If you are new at soap making, castile soap is the perfect start for you. It’s an easy recipe, doesn’t require a lot of ingredients and there are plenty of ways to use it.
But first, a bit of history…Castile soap is known to have originated from the Castile region in Spain around 1567. It’s one of the oldest soaps and is made from 100% olive oil. It’s known for being a mild and soothing kind of soap, suitable for sensitive skin. Many castile soap recipes include other oils as well to balance the soap. Each oil contributes different properties to the soap, but olive oil always remains the main ingredient.
Another thing you should know about Castile soap is that it requires 6-9 months to cure. You could even leave it for a year to cure. You may have heard or read that 100% olive oil castile soap is very soft and has a slimy lather. Initially it is very soft, that’s why it will take more than 2 days before you will be able to unmold it. Then, if you leave the soap to cure for the proper period of time, you will enjoy a mild, hard, long-lasting bar of soap, with a nicer lather than when it’s left to cure for a few weeks.
Which olive oil is suitable for soap making?
When we were looking for castile soap recipes, we noticed that none of them specified what grade of olive oil we should use. As it turns out, all the grades of olive oil have almost the same fatty acids, so it doesn’t make a big difference which one you are going to use to make soap. Their main difference lies in the extraction process – the first oil that comes from the very first extraction is the “virgin” olive oil – and has an impact on flavor, color, vitamins and other nutrients. However, keep in mind:
- The higher the grade the more expensive the oil. The higher grade oils can be used for cooking, whereas pomace oil cannot.
- Virgin or grade A oils are lighter in color and make lighter soap. The pomace oil is more greenish, but the green color can come through in the final soap.
- Pomace olive oil can speed up the time it takes for the soap to get to trace.
- Most soap makers use refined, grade A or pure olive oil.
- Olive oil makes great, mild, moisturizing soap, so you’ll probably want to use it in other soap recipes as well.
Below you’ll find the traditional – 100% olive oil – recipe, as well as 2 variations of it.
Castile soap recipe (100% olive oil)
1000 gr olive oil
129 gr sodium hydroxide (lye)
300 gr distilled water
This recipe has a 5% superfat level. Check step 3 on the cold process post to learn more about the superfat technique. For the 100% olive oil recipe we use less water. Normally we would use three times the quantity of the lye, which gives us 129×3=387 grams of water. Instead, we use only 300gr. This technique is called “water discount” and it will help make our soap harder and cure faster. Because 100% olive oil soap takes a long time to harden and cure, water discount is highly recommended. Bear in mind that the water discount technique results in a more caustic lye solution, so make sure to wear your safety equipment.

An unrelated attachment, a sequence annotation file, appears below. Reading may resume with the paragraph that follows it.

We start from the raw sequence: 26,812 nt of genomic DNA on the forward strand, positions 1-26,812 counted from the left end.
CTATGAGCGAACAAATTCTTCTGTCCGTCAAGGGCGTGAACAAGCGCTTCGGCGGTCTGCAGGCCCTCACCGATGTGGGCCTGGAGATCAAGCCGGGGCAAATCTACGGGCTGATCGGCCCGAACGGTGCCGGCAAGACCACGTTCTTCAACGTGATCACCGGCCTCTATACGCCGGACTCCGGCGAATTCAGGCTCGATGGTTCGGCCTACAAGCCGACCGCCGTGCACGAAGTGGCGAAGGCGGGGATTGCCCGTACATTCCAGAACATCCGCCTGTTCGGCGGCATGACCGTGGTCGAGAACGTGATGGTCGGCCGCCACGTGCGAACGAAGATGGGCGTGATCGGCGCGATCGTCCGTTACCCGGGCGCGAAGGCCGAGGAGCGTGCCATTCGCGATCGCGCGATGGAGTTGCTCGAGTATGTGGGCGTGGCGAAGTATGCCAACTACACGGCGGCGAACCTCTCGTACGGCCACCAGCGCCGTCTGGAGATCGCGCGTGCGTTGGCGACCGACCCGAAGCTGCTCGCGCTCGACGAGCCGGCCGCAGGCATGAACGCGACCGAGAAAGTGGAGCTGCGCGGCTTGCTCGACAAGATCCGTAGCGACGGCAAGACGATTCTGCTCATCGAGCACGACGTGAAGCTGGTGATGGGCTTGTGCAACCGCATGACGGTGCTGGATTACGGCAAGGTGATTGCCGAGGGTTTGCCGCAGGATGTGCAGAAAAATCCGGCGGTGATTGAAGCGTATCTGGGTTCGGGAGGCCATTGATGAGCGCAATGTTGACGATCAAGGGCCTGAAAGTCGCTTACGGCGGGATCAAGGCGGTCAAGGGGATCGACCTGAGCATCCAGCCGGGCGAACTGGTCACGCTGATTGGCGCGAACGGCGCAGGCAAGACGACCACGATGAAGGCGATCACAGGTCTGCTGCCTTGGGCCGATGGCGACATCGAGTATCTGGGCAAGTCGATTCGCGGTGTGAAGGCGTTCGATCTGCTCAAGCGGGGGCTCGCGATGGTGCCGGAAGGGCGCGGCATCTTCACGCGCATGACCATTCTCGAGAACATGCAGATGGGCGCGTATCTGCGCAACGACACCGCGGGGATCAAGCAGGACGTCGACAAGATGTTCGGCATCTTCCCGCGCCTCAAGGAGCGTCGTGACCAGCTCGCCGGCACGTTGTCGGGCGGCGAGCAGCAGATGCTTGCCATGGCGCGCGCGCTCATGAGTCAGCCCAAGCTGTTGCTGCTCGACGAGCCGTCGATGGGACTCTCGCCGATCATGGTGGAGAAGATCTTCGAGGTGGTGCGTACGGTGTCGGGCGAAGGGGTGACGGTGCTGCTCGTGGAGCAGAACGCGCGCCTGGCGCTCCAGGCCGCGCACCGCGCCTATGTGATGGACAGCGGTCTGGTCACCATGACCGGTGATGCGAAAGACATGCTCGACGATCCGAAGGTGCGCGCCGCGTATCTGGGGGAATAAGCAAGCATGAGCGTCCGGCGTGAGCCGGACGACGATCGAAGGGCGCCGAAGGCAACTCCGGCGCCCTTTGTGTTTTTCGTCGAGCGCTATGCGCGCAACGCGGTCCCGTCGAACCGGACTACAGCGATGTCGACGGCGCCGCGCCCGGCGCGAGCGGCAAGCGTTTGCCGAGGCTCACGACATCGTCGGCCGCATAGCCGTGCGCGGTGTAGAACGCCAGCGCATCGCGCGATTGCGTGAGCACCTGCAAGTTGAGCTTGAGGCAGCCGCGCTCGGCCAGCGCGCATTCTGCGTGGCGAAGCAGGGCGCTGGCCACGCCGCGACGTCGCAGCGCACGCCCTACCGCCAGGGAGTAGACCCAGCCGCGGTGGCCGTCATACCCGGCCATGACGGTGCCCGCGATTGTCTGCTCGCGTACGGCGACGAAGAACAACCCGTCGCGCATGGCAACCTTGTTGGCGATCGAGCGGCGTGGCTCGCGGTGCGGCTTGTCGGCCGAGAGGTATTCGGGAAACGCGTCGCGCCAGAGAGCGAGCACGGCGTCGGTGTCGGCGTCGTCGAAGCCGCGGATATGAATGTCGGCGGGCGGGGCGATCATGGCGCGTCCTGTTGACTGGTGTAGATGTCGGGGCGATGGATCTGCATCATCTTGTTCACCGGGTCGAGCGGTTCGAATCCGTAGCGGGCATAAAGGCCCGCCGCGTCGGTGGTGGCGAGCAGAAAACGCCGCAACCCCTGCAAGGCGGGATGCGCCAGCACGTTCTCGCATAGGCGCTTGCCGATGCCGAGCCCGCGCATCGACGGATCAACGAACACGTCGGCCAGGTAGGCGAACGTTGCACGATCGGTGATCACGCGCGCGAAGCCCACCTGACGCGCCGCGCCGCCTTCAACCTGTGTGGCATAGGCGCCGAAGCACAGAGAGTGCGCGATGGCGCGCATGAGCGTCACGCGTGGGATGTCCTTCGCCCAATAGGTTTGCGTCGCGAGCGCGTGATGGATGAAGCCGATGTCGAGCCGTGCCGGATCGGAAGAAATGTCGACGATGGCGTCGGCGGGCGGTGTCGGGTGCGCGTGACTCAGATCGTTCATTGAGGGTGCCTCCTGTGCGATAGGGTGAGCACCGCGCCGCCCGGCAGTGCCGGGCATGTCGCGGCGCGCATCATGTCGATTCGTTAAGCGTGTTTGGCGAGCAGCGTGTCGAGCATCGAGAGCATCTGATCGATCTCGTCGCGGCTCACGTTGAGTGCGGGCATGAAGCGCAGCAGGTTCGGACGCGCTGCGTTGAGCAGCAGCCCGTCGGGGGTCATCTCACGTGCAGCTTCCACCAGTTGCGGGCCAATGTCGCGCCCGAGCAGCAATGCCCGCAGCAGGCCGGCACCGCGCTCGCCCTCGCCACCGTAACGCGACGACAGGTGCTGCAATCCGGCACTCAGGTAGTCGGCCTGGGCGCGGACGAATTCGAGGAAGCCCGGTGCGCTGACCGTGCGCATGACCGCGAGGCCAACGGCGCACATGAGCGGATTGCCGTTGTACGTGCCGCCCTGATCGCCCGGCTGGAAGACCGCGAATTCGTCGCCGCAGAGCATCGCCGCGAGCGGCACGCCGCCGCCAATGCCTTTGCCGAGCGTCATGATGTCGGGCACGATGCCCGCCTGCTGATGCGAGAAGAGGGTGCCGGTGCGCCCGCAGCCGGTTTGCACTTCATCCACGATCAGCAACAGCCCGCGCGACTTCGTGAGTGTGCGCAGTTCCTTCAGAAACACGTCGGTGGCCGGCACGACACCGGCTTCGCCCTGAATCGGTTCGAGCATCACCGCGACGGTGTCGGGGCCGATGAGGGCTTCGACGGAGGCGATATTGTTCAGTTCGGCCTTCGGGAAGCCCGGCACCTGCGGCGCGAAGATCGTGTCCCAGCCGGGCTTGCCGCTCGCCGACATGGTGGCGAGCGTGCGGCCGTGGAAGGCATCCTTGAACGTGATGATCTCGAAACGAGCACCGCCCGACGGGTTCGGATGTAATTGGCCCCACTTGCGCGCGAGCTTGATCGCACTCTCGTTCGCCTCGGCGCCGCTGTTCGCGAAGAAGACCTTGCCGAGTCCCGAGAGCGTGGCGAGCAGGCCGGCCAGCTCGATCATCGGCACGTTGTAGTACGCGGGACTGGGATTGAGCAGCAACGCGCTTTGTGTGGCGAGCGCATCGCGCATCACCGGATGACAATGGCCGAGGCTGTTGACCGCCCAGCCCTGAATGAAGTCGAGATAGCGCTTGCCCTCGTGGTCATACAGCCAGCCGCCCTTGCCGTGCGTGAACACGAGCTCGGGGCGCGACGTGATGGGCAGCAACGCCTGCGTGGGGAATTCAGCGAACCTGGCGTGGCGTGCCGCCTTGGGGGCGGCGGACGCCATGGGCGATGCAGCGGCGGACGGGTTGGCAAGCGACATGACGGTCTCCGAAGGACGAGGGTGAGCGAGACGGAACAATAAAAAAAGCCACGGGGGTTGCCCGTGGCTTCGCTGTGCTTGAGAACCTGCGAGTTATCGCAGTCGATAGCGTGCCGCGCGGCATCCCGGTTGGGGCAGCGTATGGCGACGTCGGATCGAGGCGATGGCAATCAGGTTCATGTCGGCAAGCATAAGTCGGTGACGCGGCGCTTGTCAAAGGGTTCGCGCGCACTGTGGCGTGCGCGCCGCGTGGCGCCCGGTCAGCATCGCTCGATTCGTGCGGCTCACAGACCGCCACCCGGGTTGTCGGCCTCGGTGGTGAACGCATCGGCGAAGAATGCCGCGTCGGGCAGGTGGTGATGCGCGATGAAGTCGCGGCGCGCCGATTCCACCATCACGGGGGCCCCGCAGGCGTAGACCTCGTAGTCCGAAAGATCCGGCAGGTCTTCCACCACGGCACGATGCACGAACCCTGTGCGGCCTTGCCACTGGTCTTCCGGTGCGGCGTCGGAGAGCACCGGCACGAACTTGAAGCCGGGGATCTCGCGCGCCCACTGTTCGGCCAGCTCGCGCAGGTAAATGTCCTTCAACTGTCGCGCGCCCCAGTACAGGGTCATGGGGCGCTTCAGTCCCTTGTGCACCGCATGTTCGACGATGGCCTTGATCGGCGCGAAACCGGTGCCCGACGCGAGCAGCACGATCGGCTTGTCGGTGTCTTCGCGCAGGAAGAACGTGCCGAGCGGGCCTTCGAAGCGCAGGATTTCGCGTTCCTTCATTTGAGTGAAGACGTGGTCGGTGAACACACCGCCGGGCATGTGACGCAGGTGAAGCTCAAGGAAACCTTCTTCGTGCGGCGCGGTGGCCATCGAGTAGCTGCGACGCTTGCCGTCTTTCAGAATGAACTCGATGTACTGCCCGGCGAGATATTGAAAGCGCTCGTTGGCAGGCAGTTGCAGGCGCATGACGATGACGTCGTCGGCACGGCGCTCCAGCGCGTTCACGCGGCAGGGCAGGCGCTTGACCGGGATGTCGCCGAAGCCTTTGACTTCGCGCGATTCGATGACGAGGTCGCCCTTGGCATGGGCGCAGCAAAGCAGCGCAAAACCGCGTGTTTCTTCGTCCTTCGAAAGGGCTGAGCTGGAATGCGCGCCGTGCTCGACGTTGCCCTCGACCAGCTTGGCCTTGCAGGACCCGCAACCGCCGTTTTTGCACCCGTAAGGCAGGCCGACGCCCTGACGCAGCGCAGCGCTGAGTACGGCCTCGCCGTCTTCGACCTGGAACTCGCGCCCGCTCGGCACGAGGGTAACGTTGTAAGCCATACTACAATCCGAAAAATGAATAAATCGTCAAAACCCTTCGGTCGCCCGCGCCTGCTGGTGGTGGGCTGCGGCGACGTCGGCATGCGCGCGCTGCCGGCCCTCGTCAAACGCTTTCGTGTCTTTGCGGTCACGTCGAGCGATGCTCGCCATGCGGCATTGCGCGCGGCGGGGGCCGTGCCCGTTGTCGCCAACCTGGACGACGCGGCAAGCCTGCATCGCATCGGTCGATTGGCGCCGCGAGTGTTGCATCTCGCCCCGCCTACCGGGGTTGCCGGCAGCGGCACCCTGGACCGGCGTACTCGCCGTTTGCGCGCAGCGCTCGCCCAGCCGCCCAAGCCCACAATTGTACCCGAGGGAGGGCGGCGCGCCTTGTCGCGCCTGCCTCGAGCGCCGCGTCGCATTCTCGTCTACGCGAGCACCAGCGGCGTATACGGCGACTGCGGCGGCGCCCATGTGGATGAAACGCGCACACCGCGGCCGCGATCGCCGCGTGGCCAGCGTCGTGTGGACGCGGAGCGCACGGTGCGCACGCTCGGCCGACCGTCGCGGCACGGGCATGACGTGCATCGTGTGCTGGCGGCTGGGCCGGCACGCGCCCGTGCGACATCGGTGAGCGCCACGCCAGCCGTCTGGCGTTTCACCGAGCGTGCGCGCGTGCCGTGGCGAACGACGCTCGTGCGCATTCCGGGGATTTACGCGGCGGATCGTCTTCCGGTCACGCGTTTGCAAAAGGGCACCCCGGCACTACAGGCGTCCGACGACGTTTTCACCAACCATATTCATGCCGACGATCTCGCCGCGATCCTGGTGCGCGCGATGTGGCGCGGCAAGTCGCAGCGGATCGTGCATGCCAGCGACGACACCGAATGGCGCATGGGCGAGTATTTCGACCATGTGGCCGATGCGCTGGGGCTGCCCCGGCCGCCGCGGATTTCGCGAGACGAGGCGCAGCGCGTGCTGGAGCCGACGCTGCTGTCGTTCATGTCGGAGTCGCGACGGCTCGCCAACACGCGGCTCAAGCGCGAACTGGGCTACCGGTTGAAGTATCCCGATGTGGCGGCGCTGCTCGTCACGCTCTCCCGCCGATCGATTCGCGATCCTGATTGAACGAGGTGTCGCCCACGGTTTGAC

Variation #1 (80% olive oil, 10% palm oil, 10% coconut oil)
800 gr olive oil
100 gr coconut oil
100 gr palm oil
134 gr sodium hydroxide (lye)
400 gr distilled water
This recipe has a 5% superfat level. The palm oil gives the soap hardness and more stable lather, whereas the coconut oil gives a more bubbly lather. The first variation includes a small percentage of other oils, so that it retains most of the properties of the Castile soap.
Variation #2 (60% olive oil, 20% palm oil, 20% coconut oil)
600 gr olive oil
200 gr coconut oil
200 gr palm oil
139 gr sodium hydroxide (lye)
417 gr distilled water
In the second variation we added a bit more palm and coconut oil, which will increase their properties into the soap.
Note that in the first and second variation we didn’t use the water discount technique, because no1: we use less olive, which means less time to cure, and no2: palm oil will make the soap harder.
Use the cold process method as shown in this post, plus the following specific steps:
- Mix the lye with the oils when both temperatures reach 43oC (110ºF)
- Keep in mind that it will take more than 2 days to unmold the soap, perhaps even a week.
- If you make the 100% olive oil recipe give it 6-9 months to cure and if you make one of the two variations give it at least 4-6 months to cure. The longer you’ll leave it to cure, the better (that goes for all soaps). We know it’s a long time, but at the end you’ll have a high quality, gentle, yet cleansing product.
If you have any questions or suggestions, please leave a comment below & we’ll be happy to help you! Good luck!